FDA Panel to Discuss Long-Term Use of Fosamax, other Bone Drugs

A U.S. Food & Drug Administration (FDA) advisory panel is set to examine the safety of <"http://www.yourlawyer.com/topics/overview/Bisphosphonates">oral bisphosphonates later this week. The FDA advisory panel meeting, set to start of Friday, is being convened because of concerns that long-term use of oral bisphosphonates might be associated with serious side effects, including a rare and serious type of thigh fracture.

Oral bisphosphonates include the medications <"http://www.yourlawyer.com/topics/overview/fosamax">Fosamax, Actonel, and Boniva. The drugs are mostly prescribed to treat or prevent osteoporosis in post-menopausal women. According to the FDA, approximately 5 million Americans use oral bisphosphonates.

Last year, the FDA added information to the “Warnings and Precautions” section of the drugs’ labels describing the risk of atypical thigh fractures. As we reported previously, there have been at least 300 reports of atypical thigh fractures in patients taking the drugs, often for longer than five year.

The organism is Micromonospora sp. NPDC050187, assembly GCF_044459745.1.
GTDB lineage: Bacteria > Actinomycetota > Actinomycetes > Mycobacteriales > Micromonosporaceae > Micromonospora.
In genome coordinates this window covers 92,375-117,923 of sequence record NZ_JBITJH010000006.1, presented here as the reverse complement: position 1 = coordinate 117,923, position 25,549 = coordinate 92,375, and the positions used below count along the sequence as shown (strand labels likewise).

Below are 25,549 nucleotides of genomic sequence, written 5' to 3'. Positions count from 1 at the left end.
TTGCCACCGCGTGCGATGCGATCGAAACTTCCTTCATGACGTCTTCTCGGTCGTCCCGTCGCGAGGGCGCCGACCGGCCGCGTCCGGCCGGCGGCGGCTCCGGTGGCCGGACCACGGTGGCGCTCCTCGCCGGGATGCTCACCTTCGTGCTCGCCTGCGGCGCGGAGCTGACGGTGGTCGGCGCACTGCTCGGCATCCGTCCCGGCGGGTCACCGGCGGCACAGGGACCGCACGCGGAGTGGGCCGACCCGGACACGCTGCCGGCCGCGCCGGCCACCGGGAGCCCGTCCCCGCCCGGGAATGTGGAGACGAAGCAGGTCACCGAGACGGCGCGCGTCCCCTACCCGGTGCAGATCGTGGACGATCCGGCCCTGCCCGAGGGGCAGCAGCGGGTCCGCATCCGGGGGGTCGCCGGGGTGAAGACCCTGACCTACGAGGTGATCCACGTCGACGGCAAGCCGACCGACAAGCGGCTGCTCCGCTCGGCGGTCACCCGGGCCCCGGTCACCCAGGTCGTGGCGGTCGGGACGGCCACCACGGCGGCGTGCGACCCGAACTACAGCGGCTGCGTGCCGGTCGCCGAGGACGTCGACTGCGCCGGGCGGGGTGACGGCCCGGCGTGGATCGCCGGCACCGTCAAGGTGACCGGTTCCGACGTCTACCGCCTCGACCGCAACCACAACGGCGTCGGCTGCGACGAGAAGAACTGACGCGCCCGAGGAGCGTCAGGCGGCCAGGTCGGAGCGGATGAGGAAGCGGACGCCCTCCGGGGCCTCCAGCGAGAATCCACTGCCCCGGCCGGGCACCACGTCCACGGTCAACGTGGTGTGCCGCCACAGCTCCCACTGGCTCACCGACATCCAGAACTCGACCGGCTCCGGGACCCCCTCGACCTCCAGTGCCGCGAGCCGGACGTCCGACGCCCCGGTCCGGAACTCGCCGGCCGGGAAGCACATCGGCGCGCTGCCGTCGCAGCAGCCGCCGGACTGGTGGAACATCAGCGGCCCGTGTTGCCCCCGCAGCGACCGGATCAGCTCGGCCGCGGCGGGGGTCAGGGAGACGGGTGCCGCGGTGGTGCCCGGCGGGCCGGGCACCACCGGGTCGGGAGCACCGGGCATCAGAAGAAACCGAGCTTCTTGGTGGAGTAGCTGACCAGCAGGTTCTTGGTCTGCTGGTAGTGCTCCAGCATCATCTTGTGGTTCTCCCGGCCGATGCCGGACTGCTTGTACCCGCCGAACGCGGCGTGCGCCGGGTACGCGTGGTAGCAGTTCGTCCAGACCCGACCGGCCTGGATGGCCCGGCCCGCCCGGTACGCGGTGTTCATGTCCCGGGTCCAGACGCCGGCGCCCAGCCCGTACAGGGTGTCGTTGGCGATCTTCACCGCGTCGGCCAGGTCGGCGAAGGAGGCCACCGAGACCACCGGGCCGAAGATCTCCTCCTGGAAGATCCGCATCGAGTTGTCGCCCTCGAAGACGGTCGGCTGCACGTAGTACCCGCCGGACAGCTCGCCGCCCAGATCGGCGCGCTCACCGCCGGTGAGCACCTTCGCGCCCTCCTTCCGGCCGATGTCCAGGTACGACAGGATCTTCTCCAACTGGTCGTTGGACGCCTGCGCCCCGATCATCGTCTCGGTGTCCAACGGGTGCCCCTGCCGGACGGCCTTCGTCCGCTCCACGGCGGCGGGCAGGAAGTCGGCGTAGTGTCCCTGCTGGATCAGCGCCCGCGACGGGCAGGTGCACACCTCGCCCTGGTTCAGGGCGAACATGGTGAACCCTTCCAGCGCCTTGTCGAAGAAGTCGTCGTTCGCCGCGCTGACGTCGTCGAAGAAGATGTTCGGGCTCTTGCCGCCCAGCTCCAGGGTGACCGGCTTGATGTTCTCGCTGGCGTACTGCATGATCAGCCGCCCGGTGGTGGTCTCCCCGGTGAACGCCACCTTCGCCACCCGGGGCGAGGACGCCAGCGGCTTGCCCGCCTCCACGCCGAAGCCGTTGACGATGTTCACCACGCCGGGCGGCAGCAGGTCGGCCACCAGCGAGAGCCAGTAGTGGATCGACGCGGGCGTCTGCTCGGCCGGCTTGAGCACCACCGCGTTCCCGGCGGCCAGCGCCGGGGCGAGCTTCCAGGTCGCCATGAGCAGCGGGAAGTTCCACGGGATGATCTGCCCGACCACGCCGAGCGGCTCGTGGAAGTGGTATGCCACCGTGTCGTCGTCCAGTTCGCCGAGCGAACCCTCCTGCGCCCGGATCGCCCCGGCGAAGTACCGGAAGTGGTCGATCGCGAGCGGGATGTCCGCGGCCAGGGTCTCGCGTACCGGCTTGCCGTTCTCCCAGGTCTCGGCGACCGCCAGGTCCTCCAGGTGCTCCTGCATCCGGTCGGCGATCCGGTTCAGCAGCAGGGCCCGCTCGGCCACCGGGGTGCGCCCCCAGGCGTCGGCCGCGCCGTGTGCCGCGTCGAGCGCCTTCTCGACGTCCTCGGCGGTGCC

According to The Wall Street Journal, the FDA advisory panel will consider whether women taking oral should go on a “drug holiday” or temporary break, or if the use of oral bisphosphonates should be limited to a few years. Most research on the drugs has covered three to five years of use, but many women take them indefinitely.

Women who’ve taken bisphosphonates for longer periods are “all guinea pigs,” Dr. Susan Ott, author of a review of the drugs, told the New York Times. “The longest anybody could have taken this drug is 15 years now,” said Ott, who uses the drugs in her own patients for shorter periods. “It’s an ongoing experiment, and there are a few million women in the country who are participating in it.”

The possible association between oral bisphosphonates and femur fractures has sparked a wave of product liability litigation against Merck & Co., the maker of Fosamax, which was the first such drug to come to market. In May, scores of Fosamax thigh fracture lawsuits were consolidated in a multidistrict litigation and transferred to the U.S. District Court for the District of New Jersey for pretrial proceedings.

Thigh fractures aren’t the only serious side effects associated with the use of oral bisphosphonates. In 2005, the FDA ordered that the labels for bisphosphonates be updated to include warnings about osteonecrosis of the jaw, a condition also known as dead jaw syndrome.

Earlier this summer, the FDA also announced that it was continuing a review to determine if oral bisphosphonates were associated with a greater risk of esophageal cancer. In a Drug Safety Communication issued in July, the agency said that so far, evidence of this risk is inconclusive and that larger studies of the drugs may be needed.

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